Adeno-associated viral vectors have been successfully used in laboratory and clinical settings for efficient gene delivery. In these vectors, 96% of the adeno-associated virus (AAV) genome is replaced with a gene cassette of interest, leaving only the 145 bp inverted terminal repeat (ITR) sequences. These cis-elements, primarily from AAV serotype 2, are required for genome rescue, replication, packaging, and vector persistence. Previous work from our lab and others have demonstrated that the AAV ITR2 sequence has inherent transcriptional activity, which may confound intended transgene expression in therapeutic applications. Currently, AAV capsids are extensively study for vector contribution; however, a comprehensive analysis of ITR promoter activity of various AAV serotypes has not been described to date. Here, the transcriptional activity of AAV ITRs from different serotypes (1-4, 6, and 7) was compared in numerous cell lines and a mouse model. Under the conditions used here, all ITRs tested were capable of promoting transgene expression both in vitro and in vivo. However, we observed three classes of AAV ITR expression in vitro. Class I ITRs (AAV2 and 3) generated the highest level, whereas class II (AAV 4) had intermediate levels, and class III (AAV1 and 6) had the lowest levels. These expression levels were consistent across multiple cell lines. Only ITR7 demonstrated cell-type dependent transcriptional activity. In vivo, all classes had promoter activity. Next-generation sequencing revealed multiple transcriptional start sites that originated from the ITR sequence, with most arising from within the Rep binding element. The collective results demonstrate that the serotype ITR sequence may have multiple levels of influence on transgene expression cassettes independent of promoter selection.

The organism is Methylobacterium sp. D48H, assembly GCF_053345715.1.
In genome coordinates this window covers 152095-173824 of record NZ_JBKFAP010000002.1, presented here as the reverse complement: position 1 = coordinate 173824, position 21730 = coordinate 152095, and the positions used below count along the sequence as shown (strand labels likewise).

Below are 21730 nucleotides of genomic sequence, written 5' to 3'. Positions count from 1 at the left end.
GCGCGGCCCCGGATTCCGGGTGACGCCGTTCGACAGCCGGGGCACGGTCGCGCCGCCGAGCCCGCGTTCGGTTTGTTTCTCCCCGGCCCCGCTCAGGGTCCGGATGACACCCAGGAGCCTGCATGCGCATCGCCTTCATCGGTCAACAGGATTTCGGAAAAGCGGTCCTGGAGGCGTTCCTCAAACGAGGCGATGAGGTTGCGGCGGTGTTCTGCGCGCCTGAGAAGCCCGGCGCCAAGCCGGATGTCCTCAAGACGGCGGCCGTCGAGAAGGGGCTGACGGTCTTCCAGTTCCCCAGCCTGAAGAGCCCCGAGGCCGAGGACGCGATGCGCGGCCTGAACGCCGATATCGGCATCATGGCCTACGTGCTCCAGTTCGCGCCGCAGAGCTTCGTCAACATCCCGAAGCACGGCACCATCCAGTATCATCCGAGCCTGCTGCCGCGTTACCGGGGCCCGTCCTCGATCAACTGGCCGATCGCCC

Keywords: AAV; ITR; promoter.